On the Principle of non-Contradiction

Translated by: Abdur Rauf Afzali

Reza Sadiqi

Since the principle of non-contradiction is highly important, it can be assessed from different perspectives ranging particularly from epistemology to philosophy and logic. Considering that the epistemological, philosophical and logical aspects of this principle are very closely interrelated one cannot draw a definite line of difference between them. However assuming that some of the discussions concerning the principle of non-contradiction are simply related to some of its aspects mentioned above, paying attention to the difference they have from each other, will be a key to understanding its implications. Taking into account its epistemological, philosophical and logical aspects, the paper tries to review the elaborations made on this principle and its implications.

Keywords: principle of non-contradiction, self-evident propositions, foundationalism, argument against infinite regress, opposition.

The Criterion for the Truth of Religious Statements

Muhammad Huseinzada

To find a criterion to show the truth of certain (jazmi) and uncertain (danni) religious statements is one of the most basic and also one of the most difficult problems of epistemology. According to the paper, certainty (jazm) or normal knowledge is sufficient for knowing a religion. Based on this approach (namely sufficiency of certainty or normal knowledge) what is the criterion for the truth of such knowledge? To answer this question, one can enumerate many criteria for evaluating certain and uncertain knowledge. The paper studies these criteria of which the most important are the doctrine of authority in religious epistemology and Shaheed Sadr’s strategy in solving the problem of induction.

These criteria can be used only at times when one cannot base the certain, uncertain and sure (yaqini) (in its general sense) religious statements on sure (in its special sense) statements. Otherwise there is no need for such criteria. According to the paper, basing the former on the later is possible.

Keywords: intrinsic value of certainty, blindly followed statements rationally followed statements, intrinsic and thematic certainty, doctrine of authority, probability, challenge.

The non-principiality (itibariyat) of essence; why and how?

Abbas Nikzad

Since the main point of this paper is to reject the non-principiality of essence it studies the arguments for the non-principiality of essence showing that none of them can, due to their defects and flaws, prove what is claimed. The main point emphasized over in this paper, is that most of the arguments presented here, are related to proving the principiality (asalat) of existence not the non-principiality of essence, while there is no necessary link between the two. Since there is no necessary link between accepting the principiality of existence and surrendering to the non-principiality of essence the single-choice approach (either principiality of existence or principiality of essence) adopted by some great thinkers, is not logically justified.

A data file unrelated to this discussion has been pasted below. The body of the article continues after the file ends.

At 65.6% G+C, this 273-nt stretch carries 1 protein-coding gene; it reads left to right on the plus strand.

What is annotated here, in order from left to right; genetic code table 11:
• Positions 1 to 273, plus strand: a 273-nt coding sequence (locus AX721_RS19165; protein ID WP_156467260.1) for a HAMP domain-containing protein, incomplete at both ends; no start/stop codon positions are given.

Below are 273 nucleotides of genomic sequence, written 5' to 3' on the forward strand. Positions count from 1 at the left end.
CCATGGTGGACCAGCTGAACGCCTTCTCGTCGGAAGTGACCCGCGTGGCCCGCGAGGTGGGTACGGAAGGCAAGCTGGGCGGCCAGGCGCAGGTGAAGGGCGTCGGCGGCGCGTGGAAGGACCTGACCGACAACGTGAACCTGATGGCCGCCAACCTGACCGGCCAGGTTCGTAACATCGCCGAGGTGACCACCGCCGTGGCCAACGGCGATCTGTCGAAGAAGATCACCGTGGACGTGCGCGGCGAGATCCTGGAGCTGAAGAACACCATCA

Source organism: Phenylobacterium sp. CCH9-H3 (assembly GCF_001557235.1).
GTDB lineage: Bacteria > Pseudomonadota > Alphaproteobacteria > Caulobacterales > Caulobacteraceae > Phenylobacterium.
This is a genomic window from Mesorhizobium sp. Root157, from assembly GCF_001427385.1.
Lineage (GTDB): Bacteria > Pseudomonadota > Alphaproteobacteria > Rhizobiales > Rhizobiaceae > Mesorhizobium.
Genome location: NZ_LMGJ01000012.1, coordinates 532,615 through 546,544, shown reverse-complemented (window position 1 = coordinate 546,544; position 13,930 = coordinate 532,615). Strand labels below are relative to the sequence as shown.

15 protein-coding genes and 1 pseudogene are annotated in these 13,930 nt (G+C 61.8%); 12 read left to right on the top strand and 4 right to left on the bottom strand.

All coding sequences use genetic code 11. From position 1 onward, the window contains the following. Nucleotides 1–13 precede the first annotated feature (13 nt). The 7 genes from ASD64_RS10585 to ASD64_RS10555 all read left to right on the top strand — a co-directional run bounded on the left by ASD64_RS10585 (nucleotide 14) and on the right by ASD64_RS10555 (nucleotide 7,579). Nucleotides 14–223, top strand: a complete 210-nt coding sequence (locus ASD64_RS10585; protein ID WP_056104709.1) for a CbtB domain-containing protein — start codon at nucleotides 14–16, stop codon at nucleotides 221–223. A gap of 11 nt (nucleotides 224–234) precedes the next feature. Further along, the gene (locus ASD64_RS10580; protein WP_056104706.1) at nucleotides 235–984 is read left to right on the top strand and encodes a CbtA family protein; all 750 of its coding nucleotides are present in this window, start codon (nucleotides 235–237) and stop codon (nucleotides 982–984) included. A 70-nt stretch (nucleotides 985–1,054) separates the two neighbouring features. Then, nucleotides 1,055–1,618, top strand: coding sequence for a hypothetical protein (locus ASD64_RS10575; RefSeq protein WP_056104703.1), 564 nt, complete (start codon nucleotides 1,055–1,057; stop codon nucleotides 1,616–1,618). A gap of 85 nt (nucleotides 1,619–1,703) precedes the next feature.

Keywords: existence, essence, principality, non-principiality.

Mystical irrationalism?!

Sayyed Yadullah Yazdanpanah

On account of the depth and complexity of its intuitions, mystical experience raises some questions for philosophers entering the province of philosophy of mysticism. One of such questions is that mystical doctrines such as particular unity are paradoxical. According to mystics, things are both the reality of existence and the non-reality of it and their intuitions (e.g. the idea of God) are both one and many, determined and undetermined, manifest while hidden and hidden while manifest.

Are these statements that originate from mystical intuitions, really or apparently paradoxical? Based on identity and the law of non-contradiction reason will not be compatible with the above statements (if they are really paradoxical) and as a result reason will not be able to penetrate mysticism understanding its objective realities and arguing for them. Thus the question is whether or not mysticism is compatible with reason and philosophy. In general, is mysticism rational or irrational?

W.T. Stace has treated of this problem in chapter 5th of his book, mysticism and philosophy. This paper tries to mention and study Stace’s points of views.

Keywords: mystical experience, personal unity of being, reality of existence, identity, law of non-contradiction, domain of infinity, absolute circumstances.

A panel discussion on the relations between philosophy and mysticism

Attended by Dr. Yahya Ythribi, Dr. Fanaye Ashkavari and Hujjatul Islam Husain Ushshaqi

The tendency towards mysticism and spirituality has, at one time, as mystical tradition and at another, as individual tendency, been common among different nations from time immemorial. As an example one can mention ancient eastern traditions including Hinduism, Buddhism, Christian and Muslim mystical traditions. Both philosophy and mysticism are nowadays, as previously, among interesting and popular subjects in Islamic circles and seminaries.

As a new subject in modern times, philosophy of mysticism consists of rational reflections on mysticism. A philosopher, as an outsider, studies mysticism, its reality, rudiments, methodology and relations with other things.

The present discussion covers questions such as the nature of mysticism, the validity and epistemological value of mystical findings, the difference between experience and interpretation, the relation between mysticism and reason, mystical language and the relation between mysticism and ethics.

Keywords: philosophy of mysticism, nature of mysticism, mystical language, theoretical mysticism and mysticism without God.